28 Oct Lighting the Lamp, Not Filling the Vessel
You’ve probably come across the quote by the Greek essayist Plutarch (one that’s often misattributed to William Butler Yeats) that “the mind is not a vessel to be filled but a fire to be kindled”.
This quote always takes me back to a lecturer I had over 20 years ago, Vic Markham. Vic was one of the great minds of British marketing and advertising from the 1960s to 80s. Partially deaf from injuries he’d sustained at the Battle of Dunkirk in World War II, he was one of the best teachers I ever had.
Vic’s lectures were always filled with questions. I remember how he once asked who paid employees’ wages. At the time, I don’t think anyone in the class had had a proper job. “The managers”, said someone. “The owners,” said someone else. “The bank,” joked another. Something clicked in my head and I answered – at the same time as another – “the customers”.
“Yes!” roared Vic. “And don’t ever forget it!”
Coming to that realization was a Eureka moment for many of us. And one that I’d never forget.
This way of learning isn’t too different from Plutarch’s day. In the city states of Ancient Greece, the citizens used to meet in the agora. The agora was the central gathering place for all aspects of city life, from politics and religion through to the arts and athletics. It was a center for discussion and learning, where citizens would gather to discuss news and current affairs. Here the great minds of the day – thinkers such as Plutarch, Archimedes, Aristotle, Plato and Socrates – would debate theories and ideas, using this forum to teach their students. And not just in one city state, but across the Greek-speaking world: Athens, Corinth and even Alexandria, with its famous library and lighthouse.
For these thinkers, it was about lighting up minds rather than simply filling them up. As teachers, they asked their students questions not to test the recall of facts. Instead, it was to get them to think more deeply through reflection, analysis and synthesis, while opening them up to other points of view.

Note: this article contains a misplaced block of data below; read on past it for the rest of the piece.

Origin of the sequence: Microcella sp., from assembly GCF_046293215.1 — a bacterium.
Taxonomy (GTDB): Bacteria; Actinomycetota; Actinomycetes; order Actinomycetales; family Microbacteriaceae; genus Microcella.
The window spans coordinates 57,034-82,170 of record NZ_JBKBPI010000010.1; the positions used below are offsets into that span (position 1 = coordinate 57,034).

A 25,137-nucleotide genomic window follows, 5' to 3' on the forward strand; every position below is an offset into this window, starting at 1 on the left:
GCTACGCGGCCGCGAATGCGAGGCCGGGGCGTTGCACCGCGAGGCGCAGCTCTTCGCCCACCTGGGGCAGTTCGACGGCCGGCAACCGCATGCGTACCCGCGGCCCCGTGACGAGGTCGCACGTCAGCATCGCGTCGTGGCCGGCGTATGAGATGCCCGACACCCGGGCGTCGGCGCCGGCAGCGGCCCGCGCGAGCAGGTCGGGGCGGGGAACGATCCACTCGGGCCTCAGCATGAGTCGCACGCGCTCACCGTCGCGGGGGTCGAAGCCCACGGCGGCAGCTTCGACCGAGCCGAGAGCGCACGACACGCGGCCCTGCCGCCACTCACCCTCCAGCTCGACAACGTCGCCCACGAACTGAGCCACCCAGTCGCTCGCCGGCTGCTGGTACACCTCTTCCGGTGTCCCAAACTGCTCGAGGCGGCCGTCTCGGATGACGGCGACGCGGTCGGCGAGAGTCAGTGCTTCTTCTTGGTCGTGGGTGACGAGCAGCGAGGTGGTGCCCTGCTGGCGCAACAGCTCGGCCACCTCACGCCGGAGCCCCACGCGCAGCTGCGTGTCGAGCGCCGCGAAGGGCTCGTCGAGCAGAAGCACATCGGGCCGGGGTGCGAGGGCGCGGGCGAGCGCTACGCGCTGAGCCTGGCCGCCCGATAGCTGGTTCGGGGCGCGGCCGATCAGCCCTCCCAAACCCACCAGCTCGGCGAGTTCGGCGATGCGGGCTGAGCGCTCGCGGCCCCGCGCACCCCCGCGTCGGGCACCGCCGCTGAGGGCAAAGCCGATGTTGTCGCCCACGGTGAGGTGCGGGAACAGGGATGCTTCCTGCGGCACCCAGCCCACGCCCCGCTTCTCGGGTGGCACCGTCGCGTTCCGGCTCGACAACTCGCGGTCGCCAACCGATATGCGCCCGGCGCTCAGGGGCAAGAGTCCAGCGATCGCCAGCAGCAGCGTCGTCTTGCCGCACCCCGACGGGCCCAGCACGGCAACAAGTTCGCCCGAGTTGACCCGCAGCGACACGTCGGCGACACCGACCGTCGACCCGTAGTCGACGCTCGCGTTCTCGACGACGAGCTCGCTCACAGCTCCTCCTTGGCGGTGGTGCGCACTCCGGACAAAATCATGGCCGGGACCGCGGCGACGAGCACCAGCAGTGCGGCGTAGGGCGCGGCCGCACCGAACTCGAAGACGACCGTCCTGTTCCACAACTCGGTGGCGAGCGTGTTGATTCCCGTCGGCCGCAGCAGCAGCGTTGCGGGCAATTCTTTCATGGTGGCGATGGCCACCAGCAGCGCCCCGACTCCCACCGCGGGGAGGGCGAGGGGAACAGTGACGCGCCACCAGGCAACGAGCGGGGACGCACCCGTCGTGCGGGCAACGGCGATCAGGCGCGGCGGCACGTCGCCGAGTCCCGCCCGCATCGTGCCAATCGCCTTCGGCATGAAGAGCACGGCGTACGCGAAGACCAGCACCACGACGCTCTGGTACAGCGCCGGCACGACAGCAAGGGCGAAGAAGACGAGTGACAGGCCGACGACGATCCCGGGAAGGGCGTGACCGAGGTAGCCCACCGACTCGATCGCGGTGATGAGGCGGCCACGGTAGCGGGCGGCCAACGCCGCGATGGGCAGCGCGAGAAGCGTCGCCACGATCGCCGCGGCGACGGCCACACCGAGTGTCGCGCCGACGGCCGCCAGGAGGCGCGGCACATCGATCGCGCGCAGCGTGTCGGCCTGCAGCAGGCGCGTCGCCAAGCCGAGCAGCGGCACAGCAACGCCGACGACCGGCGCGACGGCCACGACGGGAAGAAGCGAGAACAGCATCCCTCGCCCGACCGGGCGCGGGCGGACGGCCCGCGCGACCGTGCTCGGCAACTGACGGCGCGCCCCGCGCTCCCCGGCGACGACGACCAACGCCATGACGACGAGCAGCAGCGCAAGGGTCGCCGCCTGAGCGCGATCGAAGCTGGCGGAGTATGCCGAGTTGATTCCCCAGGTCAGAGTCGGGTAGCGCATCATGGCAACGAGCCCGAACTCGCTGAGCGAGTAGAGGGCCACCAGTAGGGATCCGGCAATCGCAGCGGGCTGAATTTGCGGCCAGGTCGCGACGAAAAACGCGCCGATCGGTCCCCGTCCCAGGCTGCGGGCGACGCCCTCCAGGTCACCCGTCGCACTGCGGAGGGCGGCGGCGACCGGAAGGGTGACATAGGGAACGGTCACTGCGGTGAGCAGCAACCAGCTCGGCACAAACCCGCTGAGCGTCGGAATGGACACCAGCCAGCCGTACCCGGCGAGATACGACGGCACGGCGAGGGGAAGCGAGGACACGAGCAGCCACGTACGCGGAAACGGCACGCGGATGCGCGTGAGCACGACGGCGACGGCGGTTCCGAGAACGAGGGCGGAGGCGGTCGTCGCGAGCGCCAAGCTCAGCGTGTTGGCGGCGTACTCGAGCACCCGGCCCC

At Cognician, we believe this should be true for all learning, not just school and college education. Take organizational learning, for example. Managers aren’t just given training in change or performance management and then tested on their recall of it. They’re trained so they can use it to improve their performance and that of those around them.
We believe this should also be true of elearning.
Yet traditional elearning initiatives often fall short of this. They involve dumping content that’s followed by multiple choice questions centered on the recall of facts. From an instructional design perspective (or as we’d have it, learning experience design), this is at too low a level, situated at the knowledge and comprehension levels of Bloom’s Taxonomy of Learning Domains.
While trying to fill the vessel, this rarely lights the lamp. Nor does it produce any desired change.
A key element of our approach is the Socratic method – an approach that, as the name suggests, harks back to the agora of Ancient Greece. Our chat-based platform uses open-ended questions that enable users to think deeply about a topic, apply it to the context they’re in and connect what they’ve learned elsewhere. By lighting the lamp and not just filling a vessel, this can result in some powerful Eureka moments.
We recently tested a new program for young people entering the job market in South Africa. Like many developing countries, South Africa has a high rate of unemployment and limited resources. Graduates and drop-outs – whether from school or college – are often poorly prepared to enter the job market. This digital coaching program is designed to help them do exactly that.
When we tested the project, we were delighted with the response. One of the learners commented on how he’d realized “how much he actually knew”. Another said that not only could she apply what she’d learned to starting a career, but that it was useful for her personal development in general. Each of them had their own Eureka moments, just as I’d had in Vic Markham’s class, and countless others had had in Ancient Greece.
Take a moment to reflect on some of the Eureka moments that have lit up your mind. My parting question to you is this: How is your organization creating these moments to inspire learning and growth and activate behavior change?